Two weeks later, and I'm laid-up in a walking boot with a significant achilles tendon issue in my left foot, the onset of which occurred the day after my obviously impulsive, misguided four-day binge of hard runs in Sense Ultras. This four-day period was only a slight increase in regular intensity and duration from what I'd been doing this spring so far; I'm convinced that in shoes to which I was more accustomed, I would not have had a problem. I have not had a running injury in 16 years of regular running, including high-school XC and four years of high-mileage and competition in western mountain races.

    I've worn light, low drop shoes in the past without issue, enjoying MT110's, Vertical K's, Fuji Racers, Minimus Zero Roads, a variety of road/XC racing flats, and more recently Pearl Izumi N1's. I will admit that I don't really care for the low drop feel, as I don't find it adds anything to my "efficiency," "proprioception," although i have appreciated the attention I must pay to my form while wearing the Minimus Zeros on short, easy runs around the neighborhood. I have ended up with most of my low drop shoes because they are currently the only options for light-weight trail shoes (bring back the MT101!). When I'm doing my biggest weeks of the summer, I end up going for shoes with "traditional" heel-toe drop, because I feel more recovered day-in, day-out with a little help from my shoes.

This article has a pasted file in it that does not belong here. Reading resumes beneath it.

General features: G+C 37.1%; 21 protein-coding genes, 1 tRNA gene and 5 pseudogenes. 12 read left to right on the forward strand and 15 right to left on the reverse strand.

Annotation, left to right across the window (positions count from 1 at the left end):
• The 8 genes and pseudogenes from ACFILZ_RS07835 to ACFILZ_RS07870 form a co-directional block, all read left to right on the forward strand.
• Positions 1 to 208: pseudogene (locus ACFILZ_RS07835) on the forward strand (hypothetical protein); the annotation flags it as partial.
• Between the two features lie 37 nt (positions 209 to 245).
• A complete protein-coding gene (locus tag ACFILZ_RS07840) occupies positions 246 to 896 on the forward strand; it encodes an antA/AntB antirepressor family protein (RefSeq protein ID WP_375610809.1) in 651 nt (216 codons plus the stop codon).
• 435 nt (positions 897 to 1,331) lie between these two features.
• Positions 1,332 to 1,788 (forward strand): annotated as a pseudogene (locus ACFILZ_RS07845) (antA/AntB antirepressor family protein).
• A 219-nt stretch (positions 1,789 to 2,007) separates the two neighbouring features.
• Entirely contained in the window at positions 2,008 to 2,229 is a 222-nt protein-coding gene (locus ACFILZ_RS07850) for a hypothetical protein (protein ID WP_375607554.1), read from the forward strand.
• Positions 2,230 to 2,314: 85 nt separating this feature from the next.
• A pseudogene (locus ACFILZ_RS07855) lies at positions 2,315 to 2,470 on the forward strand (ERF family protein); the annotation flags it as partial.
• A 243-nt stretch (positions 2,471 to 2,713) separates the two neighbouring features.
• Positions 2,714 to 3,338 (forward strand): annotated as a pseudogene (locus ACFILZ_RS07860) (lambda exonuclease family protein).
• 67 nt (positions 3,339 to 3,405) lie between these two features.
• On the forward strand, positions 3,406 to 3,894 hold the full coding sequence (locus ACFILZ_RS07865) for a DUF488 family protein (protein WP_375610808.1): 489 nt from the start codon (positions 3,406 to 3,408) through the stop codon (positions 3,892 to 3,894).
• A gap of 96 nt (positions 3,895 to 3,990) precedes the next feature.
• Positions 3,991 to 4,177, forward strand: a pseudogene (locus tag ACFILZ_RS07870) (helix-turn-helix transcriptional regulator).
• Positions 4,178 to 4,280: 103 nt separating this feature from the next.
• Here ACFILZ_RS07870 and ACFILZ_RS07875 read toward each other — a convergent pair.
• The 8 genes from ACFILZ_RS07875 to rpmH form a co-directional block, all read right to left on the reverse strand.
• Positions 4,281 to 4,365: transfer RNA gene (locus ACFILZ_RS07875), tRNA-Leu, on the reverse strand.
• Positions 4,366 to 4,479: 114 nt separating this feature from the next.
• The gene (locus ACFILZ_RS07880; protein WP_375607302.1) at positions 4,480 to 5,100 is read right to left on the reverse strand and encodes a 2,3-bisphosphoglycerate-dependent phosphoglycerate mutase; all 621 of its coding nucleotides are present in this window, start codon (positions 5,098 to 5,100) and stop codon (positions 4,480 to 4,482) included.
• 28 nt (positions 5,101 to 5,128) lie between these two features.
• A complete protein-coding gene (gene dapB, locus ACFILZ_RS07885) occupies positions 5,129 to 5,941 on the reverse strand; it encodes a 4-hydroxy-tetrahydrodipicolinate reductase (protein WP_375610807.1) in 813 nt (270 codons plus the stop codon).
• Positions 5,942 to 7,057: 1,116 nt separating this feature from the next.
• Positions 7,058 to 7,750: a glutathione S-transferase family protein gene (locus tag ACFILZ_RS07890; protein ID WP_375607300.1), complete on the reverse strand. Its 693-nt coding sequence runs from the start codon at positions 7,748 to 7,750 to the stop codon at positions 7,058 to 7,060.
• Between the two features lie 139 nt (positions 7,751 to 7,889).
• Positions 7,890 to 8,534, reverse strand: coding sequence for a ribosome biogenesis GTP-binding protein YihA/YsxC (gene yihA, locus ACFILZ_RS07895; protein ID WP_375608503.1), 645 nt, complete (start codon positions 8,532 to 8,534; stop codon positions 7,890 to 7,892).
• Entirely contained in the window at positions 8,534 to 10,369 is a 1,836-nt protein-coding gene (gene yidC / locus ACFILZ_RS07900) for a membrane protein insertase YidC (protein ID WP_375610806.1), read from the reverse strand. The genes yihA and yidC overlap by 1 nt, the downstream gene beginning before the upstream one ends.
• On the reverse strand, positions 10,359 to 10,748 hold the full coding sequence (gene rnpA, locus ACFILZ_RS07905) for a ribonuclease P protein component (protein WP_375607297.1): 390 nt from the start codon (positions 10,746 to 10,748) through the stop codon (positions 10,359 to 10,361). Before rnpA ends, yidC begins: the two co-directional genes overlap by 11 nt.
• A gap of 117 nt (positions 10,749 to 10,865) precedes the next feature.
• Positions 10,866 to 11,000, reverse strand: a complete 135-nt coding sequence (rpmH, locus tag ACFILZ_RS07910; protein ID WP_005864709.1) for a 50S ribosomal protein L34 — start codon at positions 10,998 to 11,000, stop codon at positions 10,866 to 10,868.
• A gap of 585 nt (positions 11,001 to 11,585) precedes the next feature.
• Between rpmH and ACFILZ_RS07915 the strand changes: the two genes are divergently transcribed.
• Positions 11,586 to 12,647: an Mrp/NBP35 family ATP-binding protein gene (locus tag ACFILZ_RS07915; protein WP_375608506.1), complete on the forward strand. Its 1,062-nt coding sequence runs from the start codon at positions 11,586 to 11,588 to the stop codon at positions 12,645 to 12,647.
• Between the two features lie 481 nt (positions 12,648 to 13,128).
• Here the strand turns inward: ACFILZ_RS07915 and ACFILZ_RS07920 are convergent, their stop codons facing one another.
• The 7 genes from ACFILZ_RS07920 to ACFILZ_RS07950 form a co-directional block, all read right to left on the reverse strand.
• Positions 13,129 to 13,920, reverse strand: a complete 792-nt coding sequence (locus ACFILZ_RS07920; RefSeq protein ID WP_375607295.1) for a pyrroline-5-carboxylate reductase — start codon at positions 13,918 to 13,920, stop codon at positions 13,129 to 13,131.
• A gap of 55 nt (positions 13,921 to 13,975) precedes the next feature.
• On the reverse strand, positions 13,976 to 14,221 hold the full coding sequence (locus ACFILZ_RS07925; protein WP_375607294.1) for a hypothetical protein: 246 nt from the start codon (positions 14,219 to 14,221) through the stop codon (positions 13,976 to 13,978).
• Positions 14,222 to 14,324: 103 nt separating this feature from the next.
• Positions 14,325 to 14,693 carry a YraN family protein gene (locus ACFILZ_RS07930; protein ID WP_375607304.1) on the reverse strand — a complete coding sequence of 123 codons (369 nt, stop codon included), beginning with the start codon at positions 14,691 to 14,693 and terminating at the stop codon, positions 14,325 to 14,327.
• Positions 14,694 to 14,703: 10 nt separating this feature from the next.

Has anybody else noticed that the Sense line of shoes has a midsole profile that makes them feel like they're not just low drop, but perhaps backward, with a higher ball-of-foot than heel?

    1. Steve L

      I normally run in a 4mm shoe and when I got a pair of sense ultras in the spring it felt more like a zero to me.

  11. Morgan Williams


    Excellent review and you saved me doing an extensive review for a thread on the FRA Forums over here in the UK.